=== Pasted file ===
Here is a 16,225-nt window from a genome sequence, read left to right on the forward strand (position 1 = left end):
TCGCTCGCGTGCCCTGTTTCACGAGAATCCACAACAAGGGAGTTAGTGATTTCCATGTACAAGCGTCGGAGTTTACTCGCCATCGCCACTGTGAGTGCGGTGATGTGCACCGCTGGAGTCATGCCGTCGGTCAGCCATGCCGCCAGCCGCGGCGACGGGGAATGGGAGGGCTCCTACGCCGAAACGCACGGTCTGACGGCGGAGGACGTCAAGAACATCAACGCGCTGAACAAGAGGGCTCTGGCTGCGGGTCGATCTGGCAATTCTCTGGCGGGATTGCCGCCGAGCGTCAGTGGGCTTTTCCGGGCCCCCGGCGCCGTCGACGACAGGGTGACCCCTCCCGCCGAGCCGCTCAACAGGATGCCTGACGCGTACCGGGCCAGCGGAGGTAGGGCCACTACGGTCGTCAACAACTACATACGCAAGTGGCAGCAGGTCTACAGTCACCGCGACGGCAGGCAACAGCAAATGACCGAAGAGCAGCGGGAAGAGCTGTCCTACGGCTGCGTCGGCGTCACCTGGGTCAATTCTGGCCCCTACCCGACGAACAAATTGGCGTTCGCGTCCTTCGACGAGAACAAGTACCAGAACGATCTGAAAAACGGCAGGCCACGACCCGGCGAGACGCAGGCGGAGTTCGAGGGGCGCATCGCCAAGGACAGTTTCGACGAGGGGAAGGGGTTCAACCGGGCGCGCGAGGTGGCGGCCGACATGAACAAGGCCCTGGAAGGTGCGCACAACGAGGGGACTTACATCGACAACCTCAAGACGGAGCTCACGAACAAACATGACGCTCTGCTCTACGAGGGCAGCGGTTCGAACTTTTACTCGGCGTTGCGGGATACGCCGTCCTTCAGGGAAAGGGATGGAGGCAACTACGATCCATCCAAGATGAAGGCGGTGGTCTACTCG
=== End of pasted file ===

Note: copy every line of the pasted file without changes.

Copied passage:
Here is a 16,225-nt window from a genome sequence, read left to right on the forward strand (position 1 = left end):
TCGCTCGCGTGCCCTGTTTCACGAGAATCCACAACAAGGGAGTTAGTGATTTCCATGTACAAGCGTCGGAGTTTACTCGCCATCGCCACTGTGAGTGCGGTGATGTGCACCGCTGGAGTCATGCCGTCGGTCAGCCATGCCGCCAGCCGCGGCGACGGGGAATGGGAGGGCTCCTACGCCGAAACGCACGGTCTGACGGCGGAGGACGTCAAGAACATCAACGCGCTGAACAAGAGGGCTCTGGCTGCGGGTCGATCTGGCAATTCTCTGGCGGGATTGCCGCCGAGCGTCAGTGGGCTTTTCCGGGCCCCCGGCGCCGTCGACGACAGGGTGACCCCTCCCGCCGAGCCGCTCAACAGGATGCCTGACGCGTACCGGGCCAGCGGAGGTAGGGCCACTACGGTCGTCAACAACTACATACGCAAGTGGCAGCAGGTCTACAGTCACCGCGACGGCAGGCAACAGCAAATGACCGAAGAGCAGCGGGAAGAGCTGTCCTACGGCTGCGTCGGCGTCACCTGGGTCAATTCTGGCCCCTACCCGACGAACAAATTGGCGTTCGCGTCCTTCGACGAGAACAAGTACCAGAACGATCTGAAAAACGGCAGGCCACGACCCGGCGAGACGCAGGCGGAGTTCGAGGGGCGCATCGCCAAGGACAGTTTCGACGAGGGGAAGGGGTTCAACCGGGCGCGCGAGGTGGCGGCCGACATGAACAAGGCCCTGGAAGGTGCGCACAACGAGGGGACTTACATCGACAACCTCAAGACGGAGCTCACGAACAAACATGACGCTCTGCTCTACGAGGGCAGCGGTTCGAACTTTTACTCGGCGTTGCGGGATACGCCGTCCTTCAGGGAAAGGGATGGAGGCAACTACGATCCATCCAAGATGAAGGCGGTGGTCTACTCG